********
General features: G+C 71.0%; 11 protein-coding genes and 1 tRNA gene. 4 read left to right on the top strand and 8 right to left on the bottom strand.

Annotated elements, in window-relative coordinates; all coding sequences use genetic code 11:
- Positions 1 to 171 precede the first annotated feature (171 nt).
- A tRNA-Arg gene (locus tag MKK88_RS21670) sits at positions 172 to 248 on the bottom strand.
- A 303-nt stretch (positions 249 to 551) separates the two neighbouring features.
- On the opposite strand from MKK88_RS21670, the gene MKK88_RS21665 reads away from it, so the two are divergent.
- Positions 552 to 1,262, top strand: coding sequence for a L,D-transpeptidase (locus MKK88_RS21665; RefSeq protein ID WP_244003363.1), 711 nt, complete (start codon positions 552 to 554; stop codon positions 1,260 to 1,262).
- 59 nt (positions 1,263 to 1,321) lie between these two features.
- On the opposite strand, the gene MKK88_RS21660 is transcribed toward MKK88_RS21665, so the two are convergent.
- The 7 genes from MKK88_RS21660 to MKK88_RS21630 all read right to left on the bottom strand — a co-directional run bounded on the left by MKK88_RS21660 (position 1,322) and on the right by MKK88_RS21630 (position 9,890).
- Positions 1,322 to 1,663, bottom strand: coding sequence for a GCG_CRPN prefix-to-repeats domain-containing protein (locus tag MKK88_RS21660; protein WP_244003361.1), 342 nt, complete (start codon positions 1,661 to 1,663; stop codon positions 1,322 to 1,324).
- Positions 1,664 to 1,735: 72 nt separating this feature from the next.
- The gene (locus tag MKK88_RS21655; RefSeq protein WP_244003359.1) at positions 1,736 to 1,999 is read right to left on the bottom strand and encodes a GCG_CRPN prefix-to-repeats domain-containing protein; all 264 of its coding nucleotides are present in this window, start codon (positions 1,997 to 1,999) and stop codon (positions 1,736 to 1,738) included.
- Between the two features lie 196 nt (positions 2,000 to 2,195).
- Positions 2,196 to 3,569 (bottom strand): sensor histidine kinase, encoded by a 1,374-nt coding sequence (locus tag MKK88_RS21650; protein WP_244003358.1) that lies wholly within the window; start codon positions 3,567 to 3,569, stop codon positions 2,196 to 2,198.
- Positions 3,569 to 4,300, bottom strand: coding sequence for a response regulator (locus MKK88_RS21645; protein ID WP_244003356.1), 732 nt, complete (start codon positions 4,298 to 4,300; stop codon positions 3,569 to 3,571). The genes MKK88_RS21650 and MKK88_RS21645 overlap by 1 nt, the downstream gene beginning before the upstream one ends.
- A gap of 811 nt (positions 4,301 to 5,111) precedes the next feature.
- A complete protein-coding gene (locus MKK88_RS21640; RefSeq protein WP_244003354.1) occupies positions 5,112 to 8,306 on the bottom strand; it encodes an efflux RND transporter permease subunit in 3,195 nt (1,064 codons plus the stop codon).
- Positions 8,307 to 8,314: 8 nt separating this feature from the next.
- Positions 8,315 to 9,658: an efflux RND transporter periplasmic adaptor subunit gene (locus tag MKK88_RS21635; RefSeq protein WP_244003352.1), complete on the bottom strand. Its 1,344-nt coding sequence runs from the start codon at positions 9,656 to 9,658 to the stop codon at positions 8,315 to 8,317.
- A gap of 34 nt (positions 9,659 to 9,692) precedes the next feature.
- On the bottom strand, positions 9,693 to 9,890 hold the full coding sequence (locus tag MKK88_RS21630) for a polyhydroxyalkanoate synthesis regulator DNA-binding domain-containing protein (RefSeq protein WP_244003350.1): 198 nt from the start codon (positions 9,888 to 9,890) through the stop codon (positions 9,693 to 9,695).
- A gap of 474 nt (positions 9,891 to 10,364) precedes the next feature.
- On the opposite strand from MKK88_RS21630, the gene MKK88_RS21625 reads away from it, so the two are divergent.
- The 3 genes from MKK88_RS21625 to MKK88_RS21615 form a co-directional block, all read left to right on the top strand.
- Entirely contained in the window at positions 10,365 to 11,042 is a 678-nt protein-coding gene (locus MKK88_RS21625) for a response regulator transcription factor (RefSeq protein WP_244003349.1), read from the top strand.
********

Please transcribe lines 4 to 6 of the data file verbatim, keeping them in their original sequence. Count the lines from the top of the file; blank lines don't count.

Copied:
- A tRNA-Arg gene (locus tag MKK88_RS21670) sits at positions 172 to 248 on the bottom strand.
- A 303-nt stretch (positions 249 to 551) separates the two neighbouring features.
- On the opposite strand from MKK88_RS21670, the gene MKK88_RS21665 reads away from it, so the two are divergent.